Twickenham will stage a momentous occasion on Saturday evening. For the first time in a generation, England face Wales without the inconvenience of having to confront a modern-day nemesis.
Eddie Jones’s national team will lock horns with their westerly neighbours, minus the familiar, formidable Lions captain, Alun Wyn Jones.
The last time these fierce rivals met and the lock colossus was not involved was way back in 2006, in the formative period of his epic Test career.
England will face Wales who are without Alun Wyn Jones for the first time since back in 2006
All the pre-match focus has been on another missing link, in the Red Rose ranks.
Manu Tuilagi will be missed and he leaves a hole in England’s midfield, but there is an even bigger hole at the helm of the Wales side.
England have learned to cope without Tuilagi, but Alun Wyn Jones has been a mighty influence on this fixture for longer than any player on either side has been playing senior rugby.
So often, he has bestrode these matches and dragged his team-mates along with him. Now, Wales will have to prove they can cope in south west London without his towering presence.
England are also without their long-term captain, Owen Farrell, but there is no doubt the Welsh loss is far greater than England’s.
England are also without long-term captain Owen Farrell (pictured) along with Manu Tuilagi
Two years on from the last time these arch-enemies met in the same packed arena — just before the first Covid lockdown — so much has changed.
As well as the absent captains and Tuilagi, so many other leading names are missing; Billy and Mako Vunipola, Watson, May, Underhill, North, Halfpenny, Owens, Tipuric, Parkes, Navidi. The list is long.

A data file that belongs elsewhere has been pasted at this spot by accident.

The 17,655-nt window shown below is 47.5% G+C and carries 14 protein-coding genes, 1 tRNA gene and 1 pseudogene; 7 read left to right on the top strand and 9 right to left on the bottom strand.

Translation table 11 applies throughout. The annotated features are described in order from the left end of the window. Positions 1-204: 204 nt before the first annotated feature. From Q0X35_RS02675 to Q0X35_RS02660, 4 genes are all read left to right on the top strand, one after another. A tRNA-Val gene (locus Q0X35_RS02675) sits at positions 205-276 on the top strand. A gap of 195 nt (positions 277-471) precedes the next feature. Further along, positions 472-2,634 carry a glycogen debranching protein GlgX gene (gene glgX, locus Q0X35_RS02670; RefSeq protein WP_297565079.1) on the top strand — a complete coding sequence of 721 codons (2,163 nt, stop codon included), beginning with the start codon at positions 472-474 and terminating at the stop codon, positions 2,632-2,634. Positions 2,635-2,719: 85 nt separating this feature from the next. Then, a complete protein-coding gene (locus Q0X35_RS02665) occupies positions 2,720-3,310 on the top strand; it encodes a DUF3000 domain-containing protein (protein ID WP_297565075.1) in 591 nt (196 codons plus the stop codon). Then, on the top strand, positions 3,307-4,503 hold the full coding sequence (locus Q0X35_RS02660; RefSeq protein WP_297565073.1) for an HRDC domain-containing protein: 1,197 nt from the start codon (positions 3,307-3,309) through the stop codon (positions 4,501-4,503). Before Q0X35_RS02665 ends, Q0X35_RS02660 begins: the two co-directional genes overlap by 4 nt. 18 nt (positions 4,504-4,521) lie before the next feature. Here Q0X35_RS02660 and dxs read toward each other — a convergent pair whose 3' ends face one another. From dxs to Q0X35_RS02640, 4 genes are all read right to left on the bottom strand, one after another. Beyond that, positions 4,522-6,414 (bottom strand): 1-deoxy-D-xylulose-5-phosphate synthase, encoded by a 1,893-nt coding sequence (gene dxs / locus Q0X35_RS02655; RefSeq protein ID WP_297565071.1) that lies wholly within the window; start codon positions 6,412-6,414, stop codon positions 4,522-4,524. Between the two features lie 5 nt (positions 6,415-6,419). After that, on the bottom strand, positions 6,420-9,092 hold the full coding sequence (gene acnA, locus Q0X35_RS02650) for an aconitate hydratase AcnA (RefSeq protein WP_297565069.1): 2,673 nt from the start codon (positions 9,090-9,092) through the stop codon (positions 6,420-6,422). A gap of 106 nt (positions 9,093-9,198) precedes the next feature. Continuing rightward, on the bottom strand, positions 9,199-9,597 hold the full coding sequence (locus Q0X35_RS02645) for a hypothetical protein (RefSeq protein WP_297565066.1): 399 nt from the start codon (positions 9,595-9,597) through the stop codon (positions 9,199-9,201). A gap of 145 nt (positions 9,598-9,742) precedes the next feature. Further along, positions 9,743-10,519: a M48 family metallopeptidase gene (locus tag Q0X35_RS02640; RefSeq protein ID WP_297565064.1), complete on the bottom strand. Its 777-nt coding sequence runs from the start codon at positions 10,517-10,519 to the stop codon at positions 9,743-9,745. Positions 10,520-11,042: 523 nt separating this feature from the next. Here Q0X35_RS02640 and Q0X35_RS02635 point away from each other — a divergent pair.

These are teams in transition and in that sense England have more hope than Wales, as there are so many newcomers who are banging on the door, demanding recognition. What Wayne Pivac would give for such a headache.
Sadly, the Wales head coach had to send Louis Rees-Zammit back to Gloucester to sharpen up his game and that was an unforeseen twist in the build-up.
Wayne Pivac sent Louis Rees-Zammit (pictured) back to Gloucester to sharpen up his game
At full throttle, he would have added a predatory edge and box-office appeal.
Younger fans would have relished watching him on one side and Marcus Smith on the other. Here is hoping his dip is brief.
This is a tipping point in the Championship; the sink or swim moment. Both sides have one win from two and the perception is that they are jostling in a mid-table cluster behind France and Ireland.
The losers will be consigned to a grim campaign, while the winners can convince themselves that they still have a title shot, although the reality may be somewhat different.
On the opening weekend, England lost against Scotland when they should have won.
The following Saturday, Wales beat the same opponents when they could have lost.
But Pivac’s men were painfully exposed by Ireland, who are still lying in wait for England, followed by the French in Paris.
On paper, this is the easiest game Eddie Jones’s side have left. That is the theory, anyway.